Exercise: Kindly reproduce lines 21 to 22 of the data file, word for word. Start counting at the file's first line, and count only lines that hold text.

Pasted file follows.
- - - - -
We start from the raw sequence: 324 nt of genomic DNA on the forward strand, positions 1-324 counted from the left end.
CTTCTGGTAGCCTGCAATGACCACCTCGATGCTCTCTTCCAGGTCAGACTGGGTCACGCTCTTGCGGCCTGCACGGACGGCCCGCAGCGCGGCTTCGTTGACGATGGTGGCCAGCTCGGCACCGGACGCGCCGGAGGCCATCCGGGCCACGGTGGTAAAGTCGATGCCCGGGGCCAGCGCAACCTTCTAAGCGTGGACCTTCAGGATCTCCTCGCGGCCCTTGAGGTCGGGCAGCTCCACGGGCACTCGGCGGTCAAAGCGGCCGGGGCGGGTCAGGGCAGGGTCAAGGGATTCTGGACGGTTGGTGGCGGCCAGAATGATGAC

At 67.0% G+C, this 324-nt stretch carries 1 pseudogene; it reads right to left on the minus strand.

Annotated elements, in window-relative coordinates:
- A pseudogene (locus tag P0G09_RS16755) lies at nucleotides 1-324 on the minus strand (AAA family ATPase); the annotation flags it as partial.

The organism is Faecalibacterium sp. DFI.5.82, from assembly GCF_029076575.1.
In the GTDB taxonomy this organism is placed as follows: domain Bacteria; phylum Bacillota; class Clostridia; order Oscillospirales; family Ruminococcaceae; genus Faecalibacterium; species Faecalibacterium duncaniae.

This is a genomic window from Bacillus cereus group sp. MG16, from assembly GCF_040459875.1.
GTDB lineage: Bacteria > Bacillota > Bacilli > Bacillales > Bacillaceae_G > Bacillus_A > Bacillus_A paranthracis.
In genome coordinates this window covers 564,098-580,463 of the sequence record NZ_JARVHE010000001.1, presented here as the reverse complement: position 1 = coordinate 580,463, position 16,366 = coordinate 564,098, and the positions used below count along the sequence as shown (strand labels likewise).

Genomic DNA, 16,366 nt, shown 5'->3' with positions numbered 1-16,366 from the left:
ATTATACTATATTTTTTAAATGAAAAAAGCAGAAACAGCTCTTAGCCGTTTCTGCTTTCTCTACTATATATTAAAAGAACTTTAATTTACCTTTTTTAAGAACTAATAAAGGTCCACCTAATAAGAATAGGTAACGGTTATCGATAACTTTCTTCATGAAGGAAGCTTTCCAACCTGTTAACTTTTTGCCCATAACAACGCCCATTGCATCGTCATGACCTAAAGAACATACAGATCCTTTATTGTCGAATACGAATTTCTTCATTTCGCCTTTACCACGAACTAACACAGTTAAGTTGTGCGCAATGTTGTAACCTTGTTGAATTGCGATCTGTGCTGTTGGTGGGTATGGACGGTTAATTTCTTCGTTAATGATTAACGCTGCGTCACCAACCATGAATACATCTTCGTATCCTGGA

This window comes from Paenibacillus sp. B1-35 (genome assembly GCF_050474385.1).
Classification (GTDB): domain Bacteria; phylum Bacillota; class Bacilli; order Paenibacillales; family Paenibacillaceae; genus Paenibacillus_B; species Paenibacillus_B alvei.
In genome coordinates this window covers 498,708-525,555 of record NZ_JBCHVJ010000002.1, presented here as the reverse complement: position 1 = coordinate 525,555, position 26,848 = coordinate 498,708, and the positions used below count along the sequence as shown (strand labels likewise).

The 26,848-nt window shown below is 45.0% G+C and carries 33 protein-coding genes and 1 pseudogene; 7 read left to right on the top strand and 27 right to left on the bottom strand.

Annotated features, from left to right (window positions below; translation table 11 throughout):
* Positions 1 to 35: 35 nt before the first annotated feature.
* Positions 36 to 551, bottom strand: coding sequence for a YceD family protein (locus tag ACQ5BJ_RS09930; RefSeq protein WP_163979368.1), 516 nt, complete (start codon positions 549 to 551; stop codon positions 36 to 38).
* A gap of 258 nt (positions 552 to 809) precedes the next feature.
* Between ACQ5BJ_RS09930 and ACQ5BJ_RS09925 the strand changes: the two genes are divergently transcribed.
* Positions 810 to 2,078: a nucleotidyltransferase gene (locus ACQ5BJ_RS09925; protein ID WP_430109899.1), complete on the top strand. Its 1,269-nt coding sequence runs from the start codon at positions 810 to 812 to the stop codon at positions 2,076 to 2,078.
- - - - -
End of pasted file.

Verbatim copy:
* Between ACQ5BJ_RS09930 and ACQ5BJ_RS09925 the strand changes: the two genes are divergently transcribed.
* Positions 810 to 2,078: a nucleotidyltransferase gene (locus ACQ5BJ_RS09925; protein ID WP_430109899.1), complete on the top strand. Its 1,269-nt coding sequence runs from the start codon at positions 810 to 812 to the stop codon at positions 2,076 to 2,078.